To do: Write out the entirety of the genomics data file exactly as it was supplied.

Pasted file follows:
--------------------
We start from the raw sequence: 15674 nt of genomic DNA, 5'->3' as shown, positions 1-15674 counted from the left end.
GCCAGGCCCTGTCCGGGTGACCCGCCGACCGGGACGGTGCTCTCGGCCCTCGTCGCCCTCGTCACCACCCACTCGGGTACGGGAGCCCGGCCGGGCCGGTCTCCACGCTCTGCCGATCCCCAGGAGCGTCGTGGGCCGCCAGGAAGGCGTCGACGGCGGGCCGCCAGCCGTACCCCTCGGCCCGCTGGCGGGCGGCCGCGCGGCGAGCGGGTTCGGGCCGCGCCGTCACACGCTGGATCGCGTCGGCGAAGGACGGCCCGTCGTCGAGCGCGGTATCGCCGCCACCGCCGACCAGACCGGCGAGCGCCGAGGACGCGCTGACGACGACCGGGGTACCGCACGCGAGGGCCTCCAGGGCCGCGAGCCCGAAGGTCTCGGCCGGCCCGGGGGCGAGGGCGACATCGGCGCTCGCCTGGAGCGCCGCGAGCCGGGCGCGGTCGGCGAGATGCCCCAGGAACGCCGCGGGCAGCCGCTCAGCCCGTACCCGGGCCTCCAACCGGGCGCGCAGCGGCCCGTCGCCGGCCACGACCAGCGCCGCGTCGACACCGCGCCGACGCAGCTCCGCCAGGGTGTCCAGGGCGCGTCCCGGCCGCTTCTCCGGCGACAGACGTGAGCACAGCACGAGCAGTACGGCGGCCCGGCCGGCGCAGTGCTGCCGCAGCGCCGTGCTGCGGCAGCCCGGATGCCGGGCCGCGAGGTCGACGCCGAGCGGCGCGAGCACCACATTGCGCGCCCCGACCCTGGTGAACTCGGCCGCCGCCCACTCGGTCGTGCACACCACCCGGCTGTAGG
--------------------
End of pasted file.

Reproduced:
We start from the raw sequence: 15674 nt of genomic DNA, 5'->3' as shown, positions 1-15674 counted from the left end.
GCCAGGCCCTGTCCGGGTGACCCGCCGACCGGGACGGTGCTCTCGGCCCTCGTCGCCCTCGTCACCACCCACTCGGGTACGGGAGCCCGGCCGGGCCGGTCTCCACGCTCTGCCGATCCCCAGGAGCGTCGTGGGCCGCCAGGAAGGCGTCGACGGCGGGCCGCCAGCCGTACCCCTCGGCCCGCTGGCGGGCGGCCGCGCGGCGAGCGGGTTCGGGCCGCGCCGTCACACGCTGGATCGCGTCGGCGAAGGACGGCCCGTCGTCGAGCGCGGTATCGCCGCCACCGCCGACCAGACCGGCGAGCGCCGAGGACGCGCTGACGACGACCGGGGTACCGCACGCGAGGGCCTCCAGGGCCGCGAGCCCGAAGGTCTCGGCCGGCCCGGGGGCGAGGGCGACATCGGCGCTCGCCTGGAGCGCCGCGAGCCGGGCGCGGTCGGCGAGATGCCCCAGGAACGCCGCGGGCAGCCGCTCAGCCCGTACCCGGGCCTCCAACCGGGCGCGCAGCGGCCCGTCGCCGGCCACGACCAGCGCCGCGTCGACACCGCGCCGACGCAGCTCCGCCAGGGTGTCCAGGGCGCGTCCCGGCCGCTTCTCCGGCGACAGACGTGAGCACAGCACGAGCAGTACGGCGGCCCGGCCGGCGCAGTGCTGCCGCAGCGCCGTGCTGCGGCAGCCCGGATGCCGGGCCGCGAGGTCGACGCCGAGCGGCGCGAGCACCACATTGCGCGCCCCGACCCTGGTGAACTCGGCCGCCGCCCACTCGGTCGTGCACACCACCCGGCTGTAGG